Interview with Nerine Dorman

Thank you for joining me in the shadows. Pay no attention to that odd silhouette over there. Weird things live here.  Where do you hail from?

Hi Brynna, thanks for having me over. I live in Cape Town, South Africa in the far south Cape Peninsula, so I’m about as far south as one can go.

Tell me about your latest book. What makes it stand out from the crowd?
Camdeboo Nights is my latest novel, and gives a fresh twist on the vampire mythos in an African setting. Yes, there’s even a lion. But what makes it stand out from the crowd is not only the setting but the characters. They’re very non-typical. Although the primary story is a tentative love story between a young mage and a vampire, the support cast includes a witch and a little person.

Do you have anything new in the works and can you tell us a bit about it?
I’m currently trying to get edits done for two novels, and I have about four or five novels that are half-written. But I’m really excited about a middle grade fantasy novel I’m hoping to get on the submissions mill before the end of the year. One of my beta readers said I made her cry, so I take that as an indication that I was successful.

What advice would you give to writers just starting out?

Write every day and set yourself an achievable target, be it 500 or 1000 words. Cultivate a small cabal of beta readers whose judgment you can trust (particularly book reviewers or authors who’re slightly further along than you are). Don’t be precious over your words. Don’t take critique as a personal attack. If you can, join a writers’ group. Then, lastly, read. Read outside your genre. Try to figure out what makes an author’s writing tick then see how you can apply it to your own. Lastly, keep at it. There are so many authors I see daily who are paralysed by self-doubt. Don’t let your initial failures bog you down. If you’re learning to become better at what you do, then you’ll make progress. The overnight success stories are the exception, not the rule.

How did you deal with rejection letters? Any tips for unpublished writers?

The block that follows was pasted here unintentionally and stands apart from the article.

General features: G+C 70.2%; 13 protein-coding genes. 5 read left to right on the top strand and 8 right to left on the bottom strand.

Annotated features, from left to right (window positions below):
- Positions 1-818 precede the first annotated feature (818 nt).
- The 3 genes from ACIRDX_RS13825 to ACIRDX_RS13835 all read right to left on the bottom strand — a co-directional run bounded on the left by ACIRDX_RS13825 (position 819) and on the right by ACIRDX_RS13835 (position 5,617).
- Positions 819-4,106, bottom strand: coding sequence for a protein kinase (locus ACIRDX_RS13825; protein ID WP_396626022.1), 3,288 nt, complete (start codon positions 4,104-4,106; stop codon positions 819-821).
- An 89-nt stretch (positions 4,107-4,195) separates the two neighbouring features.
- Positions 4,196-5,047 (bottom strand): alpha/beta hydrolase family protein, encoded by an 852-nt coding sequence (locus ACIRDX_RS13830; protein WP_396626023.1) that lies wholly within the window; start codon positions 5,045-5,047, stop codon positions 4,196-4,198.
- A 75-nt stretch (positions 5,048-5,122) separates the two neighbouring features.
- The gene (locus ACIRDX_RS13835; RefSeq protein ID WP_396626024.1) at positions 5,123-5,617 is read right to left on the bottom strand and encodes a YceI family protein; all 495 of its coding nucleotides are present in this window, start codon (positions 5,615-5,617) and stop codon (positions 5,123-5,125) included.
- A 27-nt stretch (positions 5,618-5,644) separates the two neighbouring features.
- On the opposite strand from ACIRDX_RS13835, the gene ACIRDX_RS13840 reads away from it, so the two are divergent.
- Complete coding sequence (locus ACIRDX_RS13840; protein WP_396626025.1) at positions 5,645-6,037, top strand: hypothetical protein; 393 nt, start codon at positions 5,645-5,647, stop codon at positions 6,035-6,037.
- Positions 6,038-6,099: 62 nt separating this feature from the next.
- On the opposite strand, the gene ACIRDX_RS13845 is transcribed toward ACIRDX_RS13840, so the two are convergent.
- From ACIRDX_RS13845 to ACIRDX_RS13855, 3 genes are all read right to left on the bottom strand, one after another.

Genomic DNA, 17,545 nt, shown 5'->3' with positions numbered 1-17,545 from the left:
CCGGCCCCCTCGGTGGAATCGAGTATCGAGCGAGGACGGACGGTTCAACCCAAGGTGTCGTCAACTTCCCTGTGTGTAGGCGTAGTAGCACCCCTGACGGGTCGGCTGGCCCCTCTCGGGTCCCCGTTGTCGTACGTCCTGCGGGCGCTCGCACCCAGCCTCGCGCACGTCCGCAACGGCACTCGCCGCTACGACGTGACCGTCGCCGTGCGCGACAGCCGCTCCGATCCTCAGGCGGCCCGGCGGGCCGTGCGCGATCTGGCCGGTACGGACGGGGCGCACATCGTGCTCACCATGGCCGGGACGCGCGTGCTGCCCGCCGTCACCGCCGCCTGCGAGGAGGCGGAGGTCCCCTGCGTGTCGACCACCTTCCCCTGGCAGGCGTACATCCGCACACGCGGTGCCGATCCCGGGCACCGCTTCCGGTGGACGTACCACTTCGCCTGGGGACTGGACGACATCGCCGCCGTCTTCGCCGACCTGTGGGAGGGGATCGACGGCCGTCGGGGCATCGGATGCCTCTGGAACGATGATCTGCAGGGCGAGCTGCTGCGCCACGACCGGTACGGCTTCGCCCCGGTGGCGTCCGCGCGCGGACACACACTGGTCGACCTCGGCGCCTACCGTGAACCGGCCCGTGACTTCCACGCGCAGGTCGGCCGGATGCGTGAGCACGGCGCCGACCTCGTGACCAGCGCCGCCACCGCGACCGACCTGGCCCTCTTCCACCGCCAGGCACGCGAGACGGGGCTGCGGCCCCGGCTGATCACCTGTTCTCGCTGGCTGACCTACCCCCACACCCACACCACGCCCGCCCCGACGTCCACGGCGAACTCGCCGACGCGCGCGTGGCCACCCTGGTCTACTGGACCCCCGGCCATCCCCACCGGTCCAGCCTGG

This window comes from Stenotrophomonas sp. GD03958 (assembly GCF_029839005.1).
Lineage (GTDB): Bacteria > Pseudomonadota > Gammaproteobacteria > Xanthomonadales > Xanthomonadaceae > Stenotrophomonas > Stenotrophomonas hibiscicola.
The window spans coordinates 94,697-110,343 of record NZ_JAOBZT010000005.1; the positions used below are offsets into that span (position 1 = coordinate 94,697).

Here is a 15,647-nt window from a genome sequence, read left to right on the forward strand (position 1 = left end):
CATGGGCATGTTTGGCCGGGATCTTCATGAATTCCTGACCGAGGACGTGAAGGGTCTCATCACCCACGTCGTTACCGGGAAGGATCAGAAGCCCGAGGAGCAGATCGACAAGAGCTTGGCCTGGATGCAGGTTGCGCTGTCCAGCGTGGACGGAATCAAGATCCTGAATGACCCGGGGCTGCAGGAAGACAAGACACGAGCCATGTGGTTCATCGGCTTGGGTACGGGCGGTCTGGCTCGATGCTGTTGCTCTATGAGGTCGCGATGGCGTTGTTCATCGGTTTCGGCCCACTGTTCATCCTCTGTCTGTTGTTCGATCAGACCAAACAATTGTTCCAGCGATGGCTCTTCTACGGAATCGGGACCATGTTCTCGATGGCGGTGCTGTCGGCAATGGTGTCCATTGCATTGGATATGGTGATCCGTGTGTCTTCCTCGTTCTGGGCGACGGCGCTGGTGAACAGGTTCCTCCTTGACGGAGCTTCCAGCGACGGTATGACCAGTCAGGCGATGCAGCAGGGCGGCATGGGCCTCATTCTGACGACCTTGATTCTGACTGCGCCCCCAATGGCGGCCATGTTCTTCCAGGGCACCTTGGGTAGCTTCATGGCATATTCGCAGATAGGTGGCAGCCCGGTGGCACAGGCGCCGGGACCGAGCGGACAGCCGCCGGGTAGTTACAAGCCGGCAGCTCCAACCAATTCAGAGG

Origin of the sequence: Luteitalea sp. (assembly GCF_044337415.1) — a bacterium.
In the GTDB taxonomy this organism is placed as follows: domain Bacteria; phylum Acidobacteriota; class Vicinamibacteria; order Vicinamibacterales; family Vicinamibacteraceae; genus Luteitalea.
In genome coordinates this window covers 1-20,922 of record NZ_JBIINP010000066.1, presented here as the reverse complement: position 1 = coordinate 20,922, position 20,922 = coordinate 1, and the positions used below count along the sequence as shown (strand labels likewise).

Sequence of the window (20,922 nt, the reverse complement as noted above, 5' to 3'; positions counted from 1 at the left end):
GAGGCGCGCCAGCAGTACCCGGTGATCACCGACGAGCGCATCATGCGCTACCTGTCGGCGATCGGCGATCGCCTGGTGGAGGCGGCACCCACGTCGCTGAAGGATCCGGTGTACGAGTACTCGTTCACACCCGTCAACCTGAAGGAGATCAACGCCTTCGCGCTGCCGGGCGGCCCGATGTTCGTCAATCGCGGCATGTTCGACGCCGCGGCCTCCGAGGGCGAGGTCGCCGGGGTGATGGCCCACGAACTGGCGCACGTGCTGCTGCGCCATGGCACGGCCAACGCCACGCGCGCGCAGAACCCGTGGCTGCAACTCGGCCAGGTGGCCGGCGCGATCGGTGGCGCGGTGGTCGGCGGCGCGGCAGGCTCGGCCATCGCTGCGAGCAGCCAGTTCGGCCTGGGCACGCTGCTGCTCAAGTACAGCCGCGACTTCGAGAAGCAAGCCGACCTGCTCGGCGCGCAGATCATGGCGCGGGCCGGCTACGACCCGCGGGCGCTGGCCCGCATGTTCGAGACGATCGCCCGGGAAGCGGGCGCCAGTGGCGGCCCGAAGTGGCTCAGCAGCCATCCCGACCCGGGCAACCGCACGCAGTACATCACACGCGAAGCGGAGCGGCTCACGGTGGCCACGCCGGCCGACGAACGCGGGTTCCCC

Maybe the editor or the agent just wasn’t into your writing. It’s not a personal rejection. I wear the editor hat too, so I can vouch for that. But seriously, study what agents and editors want and be truthful with yourself – is your work what they’re looking for. I do a lot of research when I go on the submissions mill. And once I’m sure a novel’s not going to be accepted, I move onto the next project. This is a very subjective business. Eventually you’re going to meet either the agent or the editor who’s going to think the sun shines out of all your orifices, but you won’t know until you’ve gone on the submissions mill long enough to find that person.
What tools of the trade are must-haves for you? 

A working computer, internet access, and a comfortable spot without too many distracti
ons. Oh, music helps.
What’s the craziest thing you’ve ever done to research a story?
Interviewed strippers and hung out in a strip club. It was very educational and I saw a transvestite stripper do things with a pole that I’d never dare.

What do you like to read?
I read a lot, and often outside my chosen genres. This can range from epic fantasy to Ayn Rand. I also take on book reviews, so things vary. One week it’s a psychological thriller, the next it’s historical fiction. Who knows? I like to keep things exciting.

Who is your favorite author and why? 
Neil Gaiman for his Sandman graphic novels. Hands down. I don’t think he can ever top what he did with that epic saga because he touches on almost every mythology and the monomyth and he jumbles it all together with a huge cast of unforgettable characters. Everything else he has done since pales in comparison. But close on his heels would be Storm Constantine because she has the same grasp of myth and magic to epic proportions. And, to complete the Trinity, I’ll add Poppy Z Brite because he gave me Lost Souls, which completely ruined me for Anne Rice.
Now for the fun questions.  Let’s strip away the veil of invisibility. Do you have a day job alongside writing and will you tell us about it?
Newspaper sub-editor, writer and book reviewer during the day. By night I freelance as a fiction editor. Don’t ask me when I find time to actually write my own words. I can’t tell you if and when that happens but somehow it does.
If you weren’t a writer, what career might you have chosen?
Musician or a photographer. I studied graphic design and when I wasn’t convinced that I was going to be an alternative rock star, I was going to be a photographer. Well, I still enjoy playing music and I take photos for fun, so I suppose I do kinda live out my dream.
Who is your favorite superhero (or heroine)? Can be from a comic book, movie, novel, cartoon, video game or anywhere else heroes reign.
The Sandman. But he’s not a super hero as such.
Your favorite book hero?
Nothing from Poppy Z Brite’s Lost Souls. Yes, that’s his name.
You finally have an evening free to spend any way you want. Money is no object. Where do you go? What would you do?
A night on the town in New York or London.
You’ve been gifted (or cursed) with the ability to shift into another form by a witch. What kind of shifter are you? Why?
Ha! A dragon. Definitely. Gleaming black scales. Not a very big dragon, mind you. But big enough that I’d be able to scare the living bejezus out of people and get to ride a few thermals.
Ha! I love dragons. I don’t think you’d scare me. Well, then again there is that whole fire-breathing thing. Thanks so much for being my guest today! Anything else you’d like to share with my readers?  Don’t forget to give us links to your website etc
Thanks for having me over! Now if folks would be so kind as to stalk me over at Twitter @nerinedorman or …
Go check out my titles at Amazon…
Or go like my Facebook page…